Also within HEALTHGRAIN, a comparative study was implemented on different cereals23 profiling of bread wheat lines (including spelt) alongside rye, barley, oats and various other types of ancient wheat species (monococcum, diccocum ). This was done to evaluate the degree of variability in the amount of AX and β-glucan and also the type of AX present in the cell walls. We showed that, as expected, oat cell walls are mainly composed of BG whilst the cell walls of rye are similar to wheat with a high proportion of AX26. To illustrate these results, PCA was applied to the 1H NMR spectra from all cereals studied plus wheat (cv. Hereward) at different stages of development (Figure 4). It is interesting to note that the scores of all the wheat samples cluster close together on the PCA plot regardless of the variety and the environmental conditions and that the score for the immature wheat (10 dpa) stands alone away from the cluster of scores representing the wheat at >10 dpa (Figure 4), demonstrating how structurally different the immature grain is compared to grains at 12 dpa and after.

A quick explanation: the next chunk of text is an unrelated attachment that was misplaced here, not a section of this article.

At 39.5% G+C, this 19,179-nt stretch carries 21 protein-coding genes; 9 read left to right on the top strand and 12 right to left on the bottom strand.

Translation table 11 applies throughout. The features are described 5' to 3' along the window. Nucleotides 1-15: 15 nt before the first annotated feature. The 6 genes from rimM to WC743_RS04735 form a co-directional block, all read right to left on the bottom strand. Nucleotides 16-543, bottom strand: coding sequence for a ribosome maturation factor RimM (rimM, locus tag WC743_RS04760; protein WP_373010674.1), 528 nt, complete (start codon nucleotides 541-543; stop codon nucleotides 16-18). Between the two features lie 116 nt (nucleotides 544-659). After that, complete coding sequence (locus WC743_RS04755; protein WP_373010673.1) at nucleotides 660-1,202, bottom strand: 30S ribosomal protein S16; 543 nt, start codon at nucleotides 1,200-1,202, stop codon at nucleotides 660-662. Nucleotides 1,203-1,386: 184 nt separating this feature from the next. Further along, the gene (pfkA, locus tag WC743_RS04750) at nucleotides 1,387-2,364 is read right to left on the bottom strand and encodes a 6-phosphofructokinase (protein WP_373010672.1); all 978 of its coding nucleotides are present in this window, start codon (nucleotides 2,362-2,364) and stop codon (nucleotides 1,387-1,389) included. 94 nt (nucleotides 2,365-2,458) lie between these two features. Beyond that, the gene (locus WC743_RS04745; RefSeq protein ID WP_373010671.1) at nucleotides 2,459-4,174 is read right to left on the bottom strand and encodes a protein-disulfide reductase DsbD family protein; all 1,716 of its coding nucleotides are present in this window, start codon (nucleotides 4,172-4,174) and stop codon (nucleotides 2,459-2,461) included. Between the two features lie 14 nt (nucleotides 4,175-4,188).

Figure 4 PCA for the 1H NMR spectra of cell wall extracts for several varieties of wheat, cv. Hereward (H) at various stages of development and environmental conditions. Spectra of other cereals such as rye, barley and oats and a series of AX and β-glucan (BG) standards which vary in proportions of the two non-starch polysaccharides are also included to highlight the compositional differences between the various cereals. Wheat at 10 dpa differs remarkably from other stages of development due to a different AX structure

Figure 4 PCA for the 1H NMR spectra of cell wall extracts for several varieties of wheat, cv. Hereward (H) at various stages of development and environmental conditions. Spectra of other cereals such as rye, barley and oats and a series of AX and β-glucan (BG) standards which vary in proportions of the two non-starch polysaccharides are also included to highlight the compositional differences between the various cereals. Wheat at 10 dpa differs remarkably from other stages of development due to a different AX structure

New development: studying arabinoxylans extracted from dough